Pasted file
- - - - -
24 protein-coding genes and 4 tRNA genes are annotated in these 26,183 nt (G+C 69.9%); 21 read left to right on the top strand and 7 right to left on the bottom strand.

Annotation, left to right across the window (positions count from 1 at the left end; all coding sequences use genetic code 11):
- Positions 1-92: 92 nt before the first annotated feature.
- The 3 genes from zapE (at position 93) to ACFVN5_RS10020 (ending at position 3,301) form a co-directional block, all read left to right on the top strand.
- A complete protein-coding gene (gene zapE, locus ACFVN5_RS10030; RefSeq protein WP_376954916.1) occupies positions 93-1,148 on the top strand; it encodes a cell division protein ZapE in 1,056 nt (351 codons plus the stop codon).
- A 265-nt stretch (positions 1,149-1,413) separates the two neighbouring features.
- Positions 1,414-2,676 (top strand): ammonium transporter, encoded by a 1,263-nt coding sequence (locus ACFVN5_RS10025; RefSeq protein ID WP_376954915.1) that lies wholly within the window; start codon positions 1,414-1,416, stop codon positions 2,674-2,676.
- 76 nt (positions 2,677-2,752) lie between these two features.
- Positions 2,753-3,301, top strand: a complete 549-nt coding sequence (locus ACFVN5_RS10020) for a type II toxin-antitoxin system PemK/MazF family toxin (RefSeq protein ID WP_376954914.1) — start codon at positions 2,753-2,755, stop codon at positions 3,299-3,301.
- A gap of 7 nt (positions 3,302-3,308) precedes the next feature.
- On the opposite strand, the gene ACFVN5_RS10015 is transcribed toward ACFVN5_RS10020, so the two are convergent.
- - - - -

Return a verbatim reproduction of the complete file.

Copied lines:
24 protein-coding genes and 4 tRNA genes are annotated in these 26,183 nt (G+C 69.9%); 21 read left to right on the top strand and 7 right to left on the bottom strand.

Annotation, left to right across the window (positions count from 1 at the left end; all coding sequences use genetic code 11):
- Positions 1-92: 92 nt before the first annotated feature.
- The 3 genes from zapE (at position 93) to ACFVN5_RS10020 (ending at position 3,301) form a co-directional block, all read left to right on the top strand.
- A complete protein-coding gene (gene zapE, locus ACFVN5_RS10030; RefSeq protein WP_376954916.1) occupies positions 93-1,148 on the top strand; it encodes a cell division protein ZapE in 1,056 nt (351 codons plus the stop codon).
- A 265-nt stretch (positions 1,149-1,413) separates the two neighbouring features.
- Positions 1,414-2,676 (top strand): ammonium transporter, encoded by a 1,263-nt coding sequence (locus ACFVN5_RS10025; RefSeq protein ID WP_376954915.1) that lies wholly within the window; start codon positions 1,414-1,416, stop codon positions 2,674-2,676.
- 76 nt (positions 2,677-2,752) lie between these two features.
- Positions 2,753-3,301, top strand: a complete 549-nt coding sequence (locus ACFVN5_RS10020) for a type II toxin-antitoxin system PemK/MazF family toxin (RefSeq protein ID WP_376954914.1) — start codon at positions 2,753-2,755, stop codon at positions 3,299-3,301.
- A gap of 7 nt (positions 3,302-3,308) precedes the next feature.
- On the opposite strand, the gene ACFVN5_RS10015 is transcribed toward ACFVN5_RS10020, so the two are convergent.